Collection of 18 Original Photographs of the Aftermath of the Long Beach, California Earthquake of 1933
Collection of 18 Original Photographs of the Aftermath of the Long Beach, California Earthquake of 1933
Collection of 18 Original Photographs of the Aftermath of the Long Beach, California Earthquake of 1933
Collection of 18 Original Photographs of the Aftermath of the Long Beach, California Earthquake of 1933
Collection of 18 Original Photographs of the Aftermath of the Long Beach, California Earthquake of 1933
Collection of 18 Original Photographs of the Aftermath of the Long Beach, California Earthquake of 1933
Collection of 18 Original Photographs of the Aftermath of the Long Beach, California Earthquake of 1933
Collection of 18 Original Photographs of the Aftermath of the Long Beach, California Earthquake of 1933
Collection of 18 Original Photographs of the Aftermath of the Long Beach, California Earthquake of 1933
Collection of 18 Original Photographs of the Aftermath of the Long Beach, California Earthquake of 1933
Collection of 18 Original Photographs of the Aftermath of the Long Beach, California Earthquake of 1933
Collection of 18 Original Photographs of the Aftermath of the Long Beach, California Earthquake of 1933

Collection of 18 Original Photographs of the Aftermath of the Long Beach, California Earthquake of 1933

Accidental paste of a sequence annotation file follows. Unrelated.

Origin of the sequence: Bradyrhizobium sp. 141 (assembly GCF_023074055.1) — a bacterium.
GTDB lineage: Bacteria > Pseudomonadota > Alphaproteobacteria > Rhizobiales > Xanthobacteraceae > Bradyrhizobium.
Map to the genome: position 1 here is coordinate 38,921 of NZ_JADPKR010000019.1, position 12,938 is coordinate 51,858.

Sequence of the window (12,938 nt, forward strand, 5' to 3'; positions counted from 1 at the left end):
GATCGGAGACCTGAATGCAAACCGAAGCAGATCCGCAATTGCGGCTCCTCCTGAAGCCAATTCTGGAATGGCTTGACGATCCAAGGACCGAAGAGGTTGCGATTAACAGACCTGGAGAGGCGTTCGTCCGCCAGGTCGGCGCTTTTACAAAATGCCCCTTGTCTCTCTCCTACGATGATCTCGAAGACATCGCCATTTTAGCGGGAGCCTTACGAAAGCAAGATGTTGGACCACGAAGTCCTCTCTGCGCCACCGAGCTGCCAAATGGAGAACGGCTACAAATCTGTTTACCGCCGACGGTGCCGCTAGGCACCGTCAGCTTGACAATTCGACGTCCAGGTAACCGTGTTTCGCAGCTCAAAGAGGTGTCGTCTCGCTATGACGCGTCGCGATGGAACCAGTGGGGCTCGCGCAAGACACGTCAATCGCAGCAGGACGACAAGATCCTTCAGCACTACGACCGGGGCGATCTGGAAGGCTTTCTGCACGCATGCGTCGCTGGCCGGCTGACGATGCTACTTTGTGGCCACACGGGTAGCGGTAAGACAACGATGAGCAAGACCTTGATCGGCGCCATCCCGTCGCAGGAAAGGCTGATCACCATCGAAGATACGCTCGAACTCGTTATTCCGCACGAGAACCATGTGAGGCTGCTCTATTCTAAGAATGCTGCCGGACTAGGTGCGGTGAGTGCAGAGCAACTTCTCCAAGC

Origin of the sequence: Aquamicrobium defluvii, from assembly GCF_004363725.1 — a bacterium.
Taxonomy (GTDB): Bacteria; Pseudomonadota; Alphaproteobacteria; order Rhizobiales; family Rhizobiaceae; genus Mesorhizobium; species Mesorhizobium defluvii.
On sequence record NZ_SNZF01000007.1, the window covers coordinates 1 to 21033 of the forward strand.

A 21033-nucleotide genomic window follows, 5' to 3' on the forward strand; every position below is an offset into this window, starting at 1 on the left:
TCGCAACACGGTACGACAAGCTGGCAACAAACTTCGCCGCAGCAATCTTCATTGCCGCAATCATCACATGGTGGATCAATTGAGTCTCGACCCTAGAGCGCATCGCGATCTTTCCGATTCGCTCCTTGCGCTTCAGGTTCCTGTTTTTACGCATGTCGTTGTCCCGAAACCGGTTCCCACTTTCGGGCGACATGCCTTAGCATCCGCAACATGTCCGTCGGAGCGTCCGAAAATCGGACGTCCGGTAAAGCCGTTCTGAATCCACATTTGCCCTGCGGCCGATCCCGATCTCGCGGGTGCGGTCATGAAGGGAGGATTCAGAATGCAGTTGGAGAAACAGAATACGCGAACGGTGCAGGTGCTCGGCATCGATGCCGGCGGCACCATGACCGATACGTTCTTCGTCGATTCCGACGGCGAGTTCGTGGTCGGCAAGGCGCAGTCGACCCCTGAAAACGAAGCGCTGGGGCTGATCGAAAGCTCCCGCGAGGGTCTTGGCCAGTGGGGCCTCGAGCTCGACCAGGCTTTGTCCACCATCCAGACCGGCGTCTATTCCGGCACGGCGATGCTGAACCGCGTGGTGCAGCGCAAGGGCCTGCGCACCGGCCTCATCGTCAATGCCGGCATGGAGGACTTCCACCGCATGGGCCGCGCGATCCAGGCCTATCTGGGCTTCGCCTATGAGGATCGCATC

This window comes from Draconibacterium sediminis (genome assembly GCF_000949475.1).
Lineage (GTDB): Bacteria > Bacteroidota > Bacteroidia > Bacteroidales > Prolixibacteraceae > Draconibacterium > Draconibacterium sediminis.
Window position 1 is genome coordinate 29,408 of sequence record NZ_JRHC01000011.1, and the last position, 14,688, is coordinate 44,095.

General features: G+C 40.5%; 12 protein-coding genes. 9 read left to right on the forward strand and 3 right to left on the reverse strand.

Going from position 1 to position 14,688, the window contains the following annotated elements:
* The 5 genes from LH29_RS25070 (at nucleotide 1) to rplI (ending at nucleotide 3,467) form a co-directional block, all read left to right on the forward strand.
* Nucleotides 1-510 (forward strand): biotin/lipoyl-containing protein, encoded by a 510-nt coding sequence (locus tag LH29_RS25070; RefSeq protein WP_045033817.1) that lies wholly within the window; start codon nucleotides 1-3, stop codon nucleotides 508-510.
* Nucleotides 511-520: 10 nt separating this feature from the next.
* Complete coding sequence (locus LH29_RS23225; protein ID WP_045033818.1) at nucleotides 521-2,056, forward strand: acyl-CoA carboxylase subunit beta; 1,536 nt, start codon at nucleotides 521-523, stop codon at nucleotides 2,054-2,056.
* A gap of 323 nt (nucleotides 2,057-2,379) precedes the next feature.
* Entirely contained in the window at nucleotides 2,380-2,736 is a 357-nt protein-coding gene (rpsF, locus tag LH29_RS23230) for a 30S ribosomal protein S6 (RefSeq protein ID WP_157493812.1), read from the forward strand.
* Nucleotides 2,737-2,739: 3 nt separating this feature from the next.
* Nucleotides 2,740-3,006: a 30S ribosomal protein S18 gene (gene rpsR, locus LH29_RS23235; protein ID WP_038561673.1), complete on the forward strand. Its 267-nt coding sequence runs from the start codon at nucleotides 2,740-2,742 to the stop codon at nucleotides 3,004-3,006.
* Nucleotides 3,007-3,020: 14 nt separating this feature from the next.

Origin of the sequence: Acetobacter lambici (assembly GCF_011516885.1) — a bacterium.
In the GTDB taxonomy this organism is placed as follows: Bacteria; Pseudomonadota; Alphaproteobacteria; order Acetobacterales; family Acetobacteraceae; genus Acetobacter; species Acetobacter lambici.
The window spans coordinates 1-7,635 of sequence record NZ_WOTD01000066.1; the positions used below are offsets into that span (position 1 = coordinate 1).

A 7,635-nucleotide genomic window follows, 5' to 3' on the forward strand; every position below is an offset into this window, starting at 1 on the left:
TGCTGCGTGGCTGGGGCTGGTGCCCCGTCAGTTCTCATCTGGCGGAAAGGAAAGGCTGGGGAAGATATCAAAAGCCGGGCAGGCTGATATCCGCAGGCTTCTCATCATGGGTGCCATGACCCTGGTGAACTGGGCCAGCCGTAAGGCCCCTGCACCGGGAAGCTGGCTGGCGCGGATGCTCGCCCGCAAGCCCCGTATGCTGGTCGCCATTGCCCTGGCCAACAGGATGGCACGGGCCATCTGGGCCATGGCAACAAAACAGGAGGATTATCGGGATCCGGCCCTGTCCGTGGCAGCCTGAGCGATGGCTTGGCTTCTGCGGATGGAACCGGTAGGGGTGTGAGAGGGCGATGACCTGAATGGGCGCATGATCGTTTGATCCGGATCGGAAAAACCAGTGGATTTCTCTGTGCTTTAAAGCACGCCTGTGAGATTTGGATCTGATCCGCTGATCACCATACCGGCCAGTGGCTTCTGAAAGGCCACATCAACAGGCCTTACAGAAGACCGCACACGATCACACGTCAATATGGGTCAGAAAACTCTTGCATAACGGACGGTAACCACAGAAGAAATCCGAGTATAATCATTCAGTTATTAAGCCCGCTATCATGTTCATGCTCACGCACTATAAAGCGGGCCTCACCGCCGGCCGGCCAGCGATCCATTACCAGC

Very good. Nineteen original black and white photographs, each measuring 4 x 5 inches (including white border), and each with a handwritten caption on the back identifying the location. All are clear and in very good condition. Fourteen images are of Long Beach locations (e.g., Bank of America, Continental Bakery, St. Mary's Hospital, Poly High School, Morrison Apartments, Methodist Episcopal Church, and various intersections ); four images are of Compton locations (e.g., Stockwell Building, Masonic Temple, Main Street); one image is of San Pedro (So Cal Gas Co. Building). Scenes include streets covered in rubble, crushed automobiles, people surveying the damage, buildings completely destroyed or with facades collapsed (showing the interiors), etc. To the best of our knowledge these are unpublished. The 6.4-magnitude Long Beach Earthquake occurred on March 10, 1933, and caused widespread damage throughout southern California as well as more than 100 deaths. It highlighted the need for better building codes and earthquake-resistant structures and prompted the government to take a more active role in disaster relief.

Item #19748

Price: $165.00